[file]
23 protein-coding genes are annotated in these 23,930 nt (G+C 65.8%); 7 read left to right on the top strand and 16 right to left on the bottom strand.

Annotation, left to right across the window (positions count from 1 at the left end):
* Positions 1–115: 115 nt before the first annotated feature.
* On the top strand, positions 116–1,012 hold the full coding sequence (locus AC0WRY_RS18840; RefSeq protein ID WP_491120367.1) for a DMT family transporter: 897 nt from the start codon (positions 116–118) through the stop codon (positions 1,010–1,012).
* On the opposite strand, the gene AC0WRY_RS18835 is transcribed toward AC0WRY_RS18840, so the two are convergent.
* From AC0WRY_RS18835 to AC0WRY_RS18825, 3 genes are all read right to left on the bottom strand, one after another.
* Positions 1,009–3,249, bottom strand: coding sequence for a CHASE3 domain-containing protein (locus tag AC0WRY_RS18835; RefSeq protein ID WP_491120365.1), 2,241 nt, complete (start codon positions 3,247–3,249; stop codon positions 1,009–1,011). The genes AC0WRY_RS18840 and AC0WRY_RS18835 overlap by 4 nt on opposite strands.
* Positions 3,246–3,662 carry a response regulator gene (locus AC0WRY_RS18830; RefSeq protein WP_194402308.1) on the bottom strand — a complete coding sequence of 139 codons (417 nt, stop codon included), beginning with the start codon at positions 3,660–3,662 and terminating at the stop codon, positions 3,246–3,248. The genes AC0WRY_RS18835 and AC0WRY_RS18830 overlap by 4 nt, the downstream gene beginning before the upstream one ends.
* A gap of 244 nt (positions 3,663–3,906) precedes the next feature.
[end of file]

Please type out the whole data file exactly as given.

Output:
23 protein-coding genes are annotated in these 23,930 nt (G+C 65.8%); 7 read left to right on the top strand and 16 right to left on the bottom strand.

Annotation, left to right across the window (positions count from 1 at the left end):
* Positions 1–115: 115 nt before the first annotated feature.
* On the top strand, positions 116–1,012 hold the full coding sequence (locus AC0WRY_RS18840; RefSeq protein ID WP_491120367.1) for a DMT family transporter: 897 nt from the start codon (positions 116–118) through the stop codon (positions 1,010–1,012).
* On the opposite strand, the gene AC0WRY_RS18835 is transcribed toward AC0WRY_RS18840, so the two are convergent.
* From AC0WRY_RS18835 to AC0WRY_RS18825, 3 genes are all read right to left on the bottom strand, one after another.
* Positions 1,009–3,249, bottom strand: coding sequence for a CHASE3 domain-containing protein (locus tag AC0WRY_RS18835; RefSeq protein ID WP_491120365.1), 2,241 nt, complete (start codon positions 3,247–3,249; stop codon positions 1,009–1,011). The genes AC0WRY_RS18840 and AC0WRY_RS18835 overlap by 4 nt on opposite strands.
* Positions 3,246–3,662 carry a response regulator gene (locus AC0WRY_RS18830; RefSeq protein WP_194402308.1) on the bottom strand — a complete coding sequence of 139 codons (417 nt, stop codon included), beginning with the start codon at positions 3,660–3,662 and terminating at the stop codon, positions 3,246–3,248. The genes AC0WRY_RS18835 and AC0WRY_RS18830 overlap by 4 nt, the downstream gene beginning before the upstream one ends.
* A gap of 244 nt (positions 3,663–3,906) precedes the next feature.